A co-op member serving their community - promoting the physical, cognitive, emotional and social well-being of people with special needs through equine-assisted therapy.
“Today is Hadley’s seventh birthday,” Tonya Kaser said with a smile on her face as she watched her daughter ride her horse around the arena.
Hadley has struggled physically with core issues since she was two years old and activities like gymnastics and dance weren’t helping her improve. She has been riding at Hearts & Horses, a therapeutic riding center in Loveland and member of PVREA, since January.
“Things were going slow for a while but all of the sudden in the last two months, she’s been able to accomplish so many things that a girl who just turned seven should be able to do. She can now ride a bike without training wheels and get a cartwheel over her head,” Tonya explained.
Twenty-one years ago, Hearts & Horses began as a small therapeutic riding program led by volunteers to help children and adults with physical and cognitive disabilities grow both mentally and physically. Since then, the nonprofit organization has grown tremendously. With nine full-time staff members and support from part-time staff and volunteers, about 180 different riders participate each week.
Executive Director of Hearts & Horses, Jan Pollema, explained 40-50 volunteers help every single day and more than 1,600 people volunteered last year.
“It takes a village to make an organization like this run smoothly. Our volunteers are the heartbeat of this place,” she said.
Specific programs were created for riders with particular needs. The therapeutic riding program is designed to positively contribute to the cognitive, physical, emotional and social well-being of people with disabilities. The Changing Leads Program is designed to help youth-at-risk find friendship, develop trust and form a deep connection through partnering with a horse. Hearts & Horses for Heroes, a program for Veterans of all eras, helps riders heal and grow by restoring the wisdom of their mind, body, and spirit through their interactions with horses and each other. There is an Alzheimer’s Program and therapy services provided by licensed physical therapists or occupational therapists onsite.
Currently, 27 equines are on the property. The horses are acquired through leasing, some are purchased, and some are even donated. To determine if the horses are a good fit, they go through a 90-day training and trial process which allows the equine team to read over the horse profile, have a face-to-face visit and then if it seems like a good fit, the horse can come to the facility for a trial stay.
A project currently in the works is building a new arena for the horses and riders. It was a strategic goal to fix up the old arena last year, but it sustained damage from the weather in December and the need for a new one escalated. Hearts & Horses has been doing quiet fundraising since December. They made the campaign public in June 2018. They have raised money so far through pledges, cash donations and in-kind donations from contractors in the community. They still have $400k to raise and hope to have that by the end of the year.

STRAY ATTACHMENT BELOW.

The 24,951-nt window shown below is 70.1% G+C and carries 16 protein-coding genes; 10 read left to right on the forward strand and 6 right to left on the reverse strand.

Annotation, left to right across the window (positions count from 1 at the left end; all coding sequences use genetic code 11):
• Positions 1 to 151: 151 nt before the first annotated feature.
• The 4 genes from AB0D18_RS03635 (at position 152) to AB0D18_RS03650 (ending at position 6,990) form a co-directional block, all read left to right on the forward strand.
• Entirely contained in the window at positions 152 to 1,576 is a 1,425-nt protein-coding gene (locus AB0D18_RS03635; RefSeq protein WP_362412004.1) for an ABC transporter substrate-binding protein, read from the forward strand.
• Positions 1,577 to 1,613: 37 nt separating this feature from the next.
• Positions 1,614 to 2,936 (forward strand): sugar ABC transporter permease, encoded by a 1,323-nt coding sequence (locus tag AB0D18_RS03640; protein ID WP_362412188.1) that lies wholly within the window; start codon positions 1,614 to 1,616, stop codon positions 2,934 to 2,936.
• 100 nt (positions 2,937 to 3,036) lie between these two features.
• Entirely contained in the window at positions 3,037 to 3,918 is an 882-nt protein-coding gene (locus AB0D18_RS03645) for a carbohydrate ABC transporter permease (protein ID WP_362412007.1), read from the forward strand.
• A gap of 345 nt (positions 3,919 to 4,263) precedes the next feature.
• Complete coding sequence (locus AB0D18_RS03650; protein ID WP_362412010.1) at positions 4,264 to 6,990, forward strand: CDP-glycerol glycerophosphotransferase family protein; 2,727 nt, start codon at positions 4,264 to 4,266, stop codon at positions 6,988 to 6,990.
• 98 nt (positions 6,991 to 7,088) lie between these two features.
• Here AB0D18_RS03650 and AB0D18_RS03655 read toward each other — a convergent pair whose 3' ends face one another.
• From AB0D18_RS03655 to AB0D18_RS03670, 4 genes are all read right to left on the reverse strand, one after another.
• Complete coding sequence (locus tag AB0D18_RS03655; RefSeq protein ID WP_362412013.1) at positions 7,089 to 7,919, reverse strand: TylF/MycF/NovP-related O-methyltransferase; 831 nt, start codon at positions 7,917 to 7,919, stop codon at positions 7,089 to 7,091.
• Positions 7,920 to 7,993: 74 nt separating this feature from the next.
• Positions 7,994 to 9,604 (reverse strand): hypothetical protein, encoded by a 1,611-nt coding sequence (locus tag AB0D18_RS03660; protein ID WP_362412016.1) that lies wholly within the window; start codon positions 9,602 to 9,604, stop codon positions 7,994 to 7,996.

To help spread awareness, an Ambassador Program was developed. Both children and adults can serve as ambassadors. Their job is to go into their communities and spread the word about the good work done at Hearts & Horses, talk with groups that visit, help lead tours of the facility, answer questions and share their own stories.
Rider Terry (TJ) Anderson is a participant in the Veterans Program and an ambassador. He explained how important this organization is to him because it gives him something outside of himself to do. He is grateful for the comradery and that everyone is friendly and always willing to help.
“When I first came here, I was in a bad place in my life. I didn’t have any self-confidence and was pretty negative. Because I stayed with Hearts & Horses, my self-esteem enhanced. I interact with others. When I first started here, I wasn’t exactly sure what I was doing. The more times I did something, the more confident I felt being with the horses and now I feel very confident socially. When you’re out here and not having a very good day, not only will the horses pick you up, the people around you will encourage you and help take away your anxiety and apprehension,” he said.
Many of the riders set personal goals for themselves and goals specific to working with the horses. Some of these include building core strength, improving focus, and learning to listen and communicate. Learning to tack horses and saddle them, trotting and cantering with the horses are also goals that the riders strive for.
“I just love the joy that I see come from our riders and our staff and volunteers being able to give back and make a difference, a real impactful difference in somebody’s life. That is wonderful to be a part of,” Jan said.
To volunteer or donate, check out their website at www.heartsandhorses.org.
Going Energy Efficient
Hearts & Horses is working with the Co-op to upgrade lighting in their facilities to LED lighting through the Commercial Lighting Rebate program. They will reap energy savings in the future. Learn more about the rebate program here.